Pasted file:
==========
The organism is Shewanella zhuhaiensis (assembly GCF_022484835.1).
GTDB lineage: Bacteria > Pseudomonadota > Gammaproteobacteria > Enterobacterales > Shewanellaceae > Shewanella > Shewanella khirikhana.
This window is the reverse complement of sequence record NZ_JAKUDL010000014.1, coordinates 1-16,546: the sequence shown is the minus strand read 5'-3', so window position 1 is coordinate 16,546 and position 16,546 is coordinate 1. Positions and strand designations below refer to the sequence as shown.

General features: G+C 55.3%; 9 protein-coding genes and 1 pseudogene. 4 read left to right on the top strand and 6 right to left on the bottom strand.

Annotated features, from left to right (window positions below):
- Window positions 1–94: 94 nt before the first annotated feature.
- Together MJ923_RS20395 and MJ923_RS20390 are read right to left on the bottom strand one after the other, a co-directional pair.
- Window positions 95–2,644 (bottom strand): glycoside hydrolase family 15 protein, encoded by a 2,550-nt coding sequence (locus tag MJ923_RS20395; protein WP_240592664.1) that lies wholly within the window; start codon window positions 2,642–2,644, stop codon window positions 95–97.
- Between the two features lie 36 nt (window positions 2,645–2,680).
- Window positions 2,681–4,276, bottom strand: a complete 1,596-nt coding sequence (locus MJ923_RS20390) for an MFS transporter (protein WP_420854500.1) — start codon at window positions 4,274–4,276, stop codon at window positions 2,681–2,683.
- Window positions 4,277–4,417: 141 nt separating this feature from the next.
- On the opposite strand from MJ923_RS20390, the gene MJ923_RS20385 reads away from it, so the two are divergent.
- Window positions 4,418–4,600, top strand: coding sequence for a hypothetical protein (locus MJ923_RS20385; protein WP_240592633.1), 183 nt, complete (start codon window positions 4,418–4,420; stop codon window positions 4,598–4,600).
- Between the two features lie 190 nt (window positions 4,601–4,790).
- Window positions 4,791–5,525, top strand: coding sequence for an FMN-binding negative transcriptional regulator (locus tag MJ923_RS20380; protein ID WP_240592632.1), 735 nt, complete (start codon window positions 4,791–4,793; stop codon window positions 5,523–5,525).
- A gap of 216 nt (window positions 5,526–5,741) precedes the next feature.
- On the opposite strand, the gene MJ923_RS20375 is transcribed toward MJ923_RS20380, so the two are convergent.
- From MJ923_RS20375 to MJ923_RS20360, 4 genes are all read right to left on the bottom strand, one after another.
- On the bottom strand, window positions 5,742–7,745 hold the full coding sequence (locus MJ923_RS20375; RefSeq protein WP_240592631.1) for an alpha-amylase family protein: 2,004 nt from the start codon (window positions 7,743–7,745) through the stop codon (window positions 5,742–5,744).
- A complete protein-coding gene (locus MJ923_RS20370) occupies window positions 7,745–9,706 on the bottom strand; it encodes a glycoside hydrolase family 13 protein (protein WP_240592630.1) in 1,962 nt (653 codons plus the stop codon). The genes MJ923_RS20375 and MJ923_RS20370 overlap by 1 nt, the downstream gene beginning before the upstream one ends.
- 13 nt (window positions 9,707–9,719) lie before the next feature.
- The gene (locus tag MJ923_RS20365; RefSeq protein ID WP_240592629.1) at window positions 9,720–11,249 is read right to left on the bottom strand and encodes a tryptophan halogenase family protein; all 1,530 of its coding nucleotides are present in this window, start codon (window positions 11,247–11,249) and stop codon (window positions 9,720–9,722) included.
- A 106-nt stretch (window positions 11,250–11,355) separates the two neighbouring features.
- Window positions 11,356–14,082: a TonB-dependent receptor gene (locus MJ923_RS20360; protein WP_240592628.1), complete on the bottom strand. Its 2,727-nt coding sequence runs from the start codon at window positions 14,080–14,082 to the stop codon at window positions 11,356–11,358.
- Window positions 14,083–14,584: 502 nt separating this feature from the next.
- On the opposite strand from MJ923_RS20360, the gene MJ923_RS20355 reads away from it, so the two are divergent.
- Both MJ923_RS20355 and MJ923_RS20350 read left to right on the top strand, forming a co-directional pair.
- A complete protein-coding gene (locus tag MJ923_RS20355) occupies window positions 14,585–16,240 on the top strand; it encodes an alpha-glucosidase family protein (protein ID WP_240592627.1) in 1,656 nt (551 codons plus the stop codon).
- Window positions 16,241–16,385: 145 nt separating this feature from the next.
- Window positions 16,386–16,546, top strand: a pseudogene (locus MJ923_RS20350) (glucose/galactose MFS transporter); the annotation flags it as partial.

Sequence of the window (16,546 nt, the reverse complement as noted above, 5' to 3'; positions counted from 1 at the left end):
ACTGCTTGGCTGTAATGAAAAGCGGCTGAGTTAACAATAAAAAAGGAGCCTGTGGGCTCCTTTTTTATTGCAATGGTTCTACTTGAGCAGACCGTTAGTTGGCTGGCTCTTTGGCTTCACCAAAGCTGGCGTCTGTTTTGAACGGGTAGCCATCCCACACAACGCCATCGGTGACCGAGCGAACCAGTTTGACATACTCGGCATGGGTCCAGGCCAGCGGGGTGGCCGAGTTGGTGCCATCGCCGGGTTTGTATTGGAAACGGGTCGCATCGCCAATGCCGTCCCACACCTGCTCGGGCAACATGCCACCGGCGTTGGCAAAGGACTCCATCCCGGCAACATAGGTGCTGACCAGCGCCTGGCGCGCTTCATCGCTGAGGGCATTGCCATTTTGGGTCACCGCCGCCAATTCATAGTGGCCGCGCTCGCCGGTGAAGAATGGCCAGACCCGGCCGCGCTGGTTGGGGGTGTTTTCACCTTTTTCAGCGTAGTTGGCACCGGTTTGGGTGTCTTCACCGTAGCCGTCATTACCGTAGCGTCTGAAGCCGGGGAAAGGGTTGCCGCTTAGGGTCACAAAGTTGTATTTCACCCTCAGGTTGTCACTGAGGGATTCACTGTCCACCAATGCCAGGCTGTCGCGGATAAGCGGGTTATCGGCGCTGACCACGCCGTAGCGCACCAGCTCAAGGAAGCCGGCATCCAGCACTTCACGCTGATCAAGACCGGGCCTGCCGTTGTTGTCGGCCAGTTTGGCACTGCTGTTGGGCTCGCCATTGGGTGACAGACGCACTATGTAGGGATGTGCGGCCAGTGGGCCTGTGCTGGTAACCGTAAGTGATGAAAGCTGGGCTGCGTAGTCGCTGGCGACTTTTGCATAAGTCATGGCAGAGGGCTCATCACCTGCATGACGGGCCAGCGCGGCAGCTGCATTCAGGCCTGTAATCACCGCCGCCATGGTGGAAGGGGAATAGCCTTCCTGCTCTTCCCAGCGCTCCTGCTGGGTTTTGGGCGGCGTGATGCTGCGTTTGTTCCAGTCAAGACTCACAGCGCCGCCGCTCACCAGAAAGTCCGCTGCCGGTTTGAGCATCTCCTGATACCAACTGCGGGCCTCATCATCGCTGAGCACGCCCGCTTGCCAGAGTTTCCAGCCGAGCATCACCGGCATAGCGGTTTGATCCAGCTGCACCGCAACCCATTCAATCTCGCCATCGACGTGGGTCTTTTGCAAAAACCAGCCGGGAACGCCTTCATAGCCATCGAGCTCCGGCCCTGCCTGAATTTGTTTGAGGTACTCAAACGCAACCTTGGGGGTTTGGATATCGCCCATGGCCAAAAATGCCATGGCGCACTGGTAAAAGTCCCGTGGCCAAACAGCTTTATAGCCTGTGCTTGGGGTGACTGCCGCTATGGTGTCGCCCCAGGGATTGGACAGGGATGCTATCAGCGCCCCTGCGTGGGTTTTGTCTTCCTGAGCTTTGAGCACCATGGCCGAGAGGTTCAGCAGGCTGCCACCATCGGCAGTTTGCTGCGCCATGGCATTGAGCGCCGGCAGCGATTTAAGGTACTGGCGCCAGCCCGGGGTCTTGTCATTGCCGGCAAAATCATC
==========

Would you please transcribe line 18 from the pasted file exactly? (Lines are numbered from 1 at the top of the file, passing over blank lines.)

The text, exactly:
- From MJ923_RS20375 to MJ923_RS20360, 4 genes are all read right to left on the bottom strand, one after another.